1. I agree, but 520 still isn’t as busy as it was before (to my eyes). I could be wrong, of course (just anecdotal evidence combined with a memory that is getting more and more faulty every day). The nice thing about the I-405 pricing is that it goes up with congestion. Most people would pay 75¢ to get there a bit faster, but $2, $5? Not as many. I’ve very skeptical about this working, but I think there is a good chance this will work (I assume it has worked in other places) so I’ll reserve judgement.

  5. “People who remained in the GP lanes for the 20-mile trip– rather than paying $0.75 to save 50 minutes – were effectively valuing their time at $0.90/hour”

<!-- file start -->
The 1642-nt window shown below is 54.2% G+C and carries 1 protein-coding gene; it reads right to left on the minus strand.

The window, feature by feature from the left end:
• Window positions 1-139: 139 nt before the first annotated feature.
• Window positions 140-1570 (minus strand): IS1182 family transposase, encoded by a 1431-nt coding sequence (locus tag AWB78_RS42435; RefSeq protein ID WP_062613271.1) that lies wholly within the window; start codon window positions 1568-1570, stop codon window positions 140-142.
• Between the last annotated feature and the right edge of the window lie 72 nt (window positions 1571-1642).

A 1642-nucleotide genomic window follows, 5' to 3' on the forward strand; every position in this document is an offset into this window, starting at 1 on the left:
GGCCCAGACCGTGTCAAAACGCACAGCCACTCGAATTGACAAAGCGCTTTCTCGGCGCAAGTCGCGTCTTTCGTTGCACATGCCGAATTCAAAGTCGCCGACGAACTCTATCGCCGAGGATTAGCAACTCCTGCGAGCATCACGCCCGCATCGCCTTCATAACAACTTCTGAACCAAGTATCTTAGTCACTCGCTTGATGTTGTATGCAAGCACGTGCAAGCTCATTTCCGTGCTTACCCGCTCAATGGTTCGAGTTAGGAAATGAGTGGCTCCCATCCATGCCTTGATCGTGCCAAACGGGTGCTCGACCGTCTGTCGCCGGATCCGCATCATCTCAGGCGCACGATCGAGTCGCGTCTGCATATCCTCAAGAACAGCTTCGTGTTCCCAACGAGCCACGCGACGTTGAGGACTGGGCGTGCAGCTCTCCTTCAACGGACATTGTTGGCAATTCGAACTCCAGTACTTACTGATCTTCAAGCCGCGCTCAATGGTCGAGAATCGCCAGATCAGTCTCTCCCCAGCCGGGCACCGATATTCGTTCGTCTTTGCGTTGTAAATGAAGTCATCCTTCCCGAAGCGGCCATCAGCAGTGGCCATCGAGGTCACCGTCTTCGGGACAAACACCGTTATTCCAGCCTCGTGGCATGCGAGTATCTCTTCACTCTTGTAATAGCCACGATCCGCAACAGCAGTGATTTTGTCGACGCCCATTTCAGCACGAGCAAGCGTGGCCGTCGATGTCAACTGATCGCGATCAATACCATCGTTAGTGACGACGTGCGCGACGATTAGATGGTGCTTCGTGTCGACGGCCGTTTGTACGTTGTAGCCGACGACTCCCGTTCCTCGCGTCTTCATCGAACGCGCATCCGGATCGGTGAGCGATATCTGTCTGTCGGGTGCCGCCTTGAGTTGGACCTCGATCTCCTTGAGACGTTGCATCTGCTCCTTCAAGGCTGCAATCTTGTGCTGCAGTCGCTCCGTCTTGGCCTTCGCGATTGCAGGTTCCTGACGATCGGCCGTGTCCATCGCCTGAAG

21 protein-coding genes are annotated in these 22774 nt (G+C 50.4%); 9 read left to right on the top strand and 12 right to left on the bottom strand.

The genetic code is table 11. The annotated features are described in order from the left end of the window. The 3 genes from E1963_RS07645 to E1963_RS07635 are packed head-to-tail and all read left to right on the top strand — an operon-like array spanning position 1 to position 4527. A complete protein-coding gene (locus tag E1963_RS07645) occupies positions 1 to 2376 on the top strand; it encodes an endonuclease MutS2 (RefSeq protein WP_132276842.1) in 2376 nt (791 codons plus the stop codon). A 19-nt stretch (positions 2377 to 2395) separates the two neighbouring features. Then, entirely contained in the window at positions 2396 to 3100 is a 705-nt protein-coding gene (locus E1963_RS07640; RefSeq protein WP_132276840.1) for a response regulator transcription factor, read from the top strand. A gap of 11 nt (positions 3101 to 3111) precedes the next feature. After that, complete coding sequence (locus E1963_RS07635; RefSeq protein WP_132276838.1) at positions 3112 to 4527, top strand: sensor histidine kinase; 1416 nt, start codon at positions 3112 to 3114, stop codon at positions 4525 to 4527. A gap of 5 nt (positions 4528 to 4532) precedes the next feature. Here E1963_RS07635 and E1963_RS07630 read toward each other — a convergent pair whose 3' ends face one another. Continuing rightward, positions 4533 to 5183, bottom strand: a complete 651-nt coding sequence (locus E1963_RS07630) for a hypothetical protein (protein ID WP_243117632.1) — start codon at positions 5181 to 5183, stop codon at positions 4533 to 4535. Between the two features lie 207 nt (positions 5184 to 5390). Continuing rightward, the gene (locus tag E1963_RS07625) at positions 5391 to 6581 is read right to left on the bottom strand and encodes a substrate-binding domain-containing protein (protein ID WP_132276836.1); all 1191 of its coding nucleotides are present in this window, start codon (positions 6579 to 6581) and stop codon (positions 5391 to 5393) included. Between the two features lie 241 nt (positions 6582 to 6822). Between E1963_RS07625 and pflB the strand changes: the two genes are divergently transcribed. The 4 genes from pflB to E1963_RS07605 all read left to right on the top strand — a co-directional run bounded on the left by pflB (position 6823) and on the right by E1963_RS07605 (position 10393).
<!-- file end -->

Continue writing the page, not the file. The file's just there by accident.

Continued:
Or they just don’t have it in their budget to shell out an extra tax every day.

      1. When WSDOT was studying the options back 2000 (I-405 Corridor Program), the BENEFIT in the Cost/Benefit analysis was the dollar value assigned to ‘Travel Times Savings’ – Get there faster, and you can be more productive at your destination.

        Value of time has everything to do with why I-405 is a mega-highway project.

        The only satisfying thing about the inability of the legislature to pass a transportation budget (until this year) is that the $ amounts in the original study are all higher, and population growth at a higher level, that the HCT options look better since we are closer to the horizon year used in the C/B analysis.

        In fact, ST3’s Totem Lake – Bellevue (-Issaquah wasn’t in that study) light rail wasn’t seriously considered 15 years ago.